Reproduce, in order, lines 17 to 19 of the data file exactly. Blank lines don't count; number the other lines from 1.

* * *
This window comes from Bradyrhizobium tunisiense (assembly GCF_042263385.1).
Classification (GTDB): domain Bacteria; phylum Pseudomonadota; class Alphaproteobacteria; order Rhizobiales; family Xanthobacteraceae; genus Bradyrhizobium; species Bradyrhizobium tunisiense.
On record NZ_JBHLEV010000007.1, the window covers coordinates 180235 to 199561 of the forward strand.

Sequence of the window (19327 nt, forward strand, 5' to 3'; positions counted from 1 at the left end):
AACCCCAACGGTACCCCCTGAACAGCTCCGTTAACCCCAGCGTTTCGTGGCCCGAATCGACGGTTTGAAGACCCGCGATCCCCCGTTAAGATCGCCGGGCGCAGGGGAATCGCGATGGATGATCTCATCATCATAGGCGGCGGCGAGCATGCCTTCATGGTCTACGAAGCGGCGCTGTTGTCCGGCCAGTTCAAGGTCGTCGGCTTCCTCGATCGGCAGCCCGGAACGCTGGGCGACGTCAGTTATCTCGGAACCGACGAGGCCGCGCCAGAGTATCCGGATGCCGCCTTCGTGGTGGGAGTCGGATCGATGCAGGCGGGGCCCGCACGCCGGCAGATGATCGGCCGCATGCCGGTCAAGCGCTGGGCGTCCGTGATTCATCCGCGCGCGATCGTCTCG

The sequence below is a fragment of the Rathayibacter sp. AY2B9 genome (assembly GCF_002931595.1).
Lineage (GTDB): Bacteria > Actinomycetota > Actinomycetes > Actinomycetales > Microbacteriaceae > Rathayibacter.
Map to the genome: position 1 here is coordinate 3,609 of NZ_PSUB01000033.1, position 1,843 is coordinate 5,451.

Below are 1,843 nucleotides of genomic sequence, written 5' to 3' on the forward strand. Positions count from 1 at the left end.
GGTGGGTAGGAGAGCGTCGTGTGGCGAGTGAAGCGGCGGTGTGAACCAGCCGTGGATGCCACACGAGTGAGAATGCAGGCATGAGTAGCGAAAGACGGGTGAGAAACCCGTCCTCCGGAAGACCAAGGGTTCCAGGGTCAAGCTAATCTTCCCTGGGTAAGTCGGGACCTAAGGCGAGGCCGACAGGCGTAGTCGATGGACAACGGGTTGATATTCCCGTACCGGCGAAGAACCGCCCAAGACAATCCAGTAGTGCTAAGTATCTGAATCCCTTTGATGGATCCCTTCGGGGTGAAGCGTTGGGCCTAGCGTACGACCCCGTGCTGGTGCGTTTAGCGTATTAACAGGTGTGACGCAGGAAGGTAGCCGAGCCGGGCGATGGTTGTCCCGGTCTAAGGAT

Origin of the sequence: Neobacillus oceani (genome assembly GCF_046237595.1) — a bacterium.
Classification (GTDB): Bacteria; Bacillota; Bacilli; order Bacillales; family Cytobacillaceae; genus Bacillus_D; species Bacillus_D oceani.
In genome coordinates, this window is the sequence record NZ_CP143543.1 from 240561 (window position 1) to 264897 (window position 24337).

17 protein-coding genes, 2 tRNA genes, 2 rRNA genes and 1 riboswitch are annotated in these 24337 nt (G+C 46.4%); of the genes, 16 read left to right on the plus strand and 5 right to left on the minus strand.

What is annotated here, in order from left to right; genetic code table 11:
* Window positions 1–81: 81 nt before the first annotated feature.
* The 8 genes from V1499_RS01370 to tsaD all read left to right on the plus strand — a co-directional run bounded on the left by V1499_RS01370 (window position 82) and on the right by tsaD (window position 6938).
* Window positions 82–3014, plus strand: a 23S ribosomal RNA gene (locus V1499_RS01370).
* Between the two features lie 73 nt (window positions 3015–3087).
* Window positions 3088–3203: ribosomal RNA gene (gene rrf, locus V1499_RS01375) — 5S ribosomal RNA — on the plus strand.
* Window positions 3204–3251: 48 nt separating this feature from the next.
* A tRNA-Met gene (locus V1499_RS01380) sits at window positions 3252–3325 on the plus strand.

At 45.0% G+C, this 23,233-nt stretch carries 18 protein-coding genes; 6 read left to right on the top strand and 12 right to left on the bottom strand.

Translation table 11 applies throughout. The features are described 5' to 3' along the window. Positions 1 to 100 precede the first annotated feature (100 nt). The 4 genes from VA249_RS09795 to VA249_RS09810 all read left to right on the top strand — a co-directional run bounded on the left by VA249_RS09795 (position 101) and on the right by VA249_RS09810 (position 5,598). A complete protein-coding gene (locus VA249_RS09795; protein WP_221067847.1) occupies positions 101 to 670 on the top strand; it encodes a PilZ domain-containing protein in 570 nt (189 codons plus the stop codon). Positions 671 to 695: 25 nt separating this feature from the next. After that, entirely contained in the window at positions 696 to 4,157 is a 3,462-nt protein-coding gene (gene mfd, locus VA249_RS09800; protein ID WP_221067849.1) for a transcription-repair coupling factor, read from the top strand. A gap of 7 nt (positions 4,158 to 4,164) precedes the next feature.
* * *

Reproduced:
* The 8 genes from V1499_RS01370 to tsaD all read left to right on the plus strand — a co-directional run bounded on the left by V1499_RS01370 (window position 82) and on the right by tsaD (window position 6938).
* Window positions 82–3014, plus strand: a 23S ribosomal RNA gene (locus V1499_RS01370).
* Between the two features lie 73 nt (window positions 3015–3087).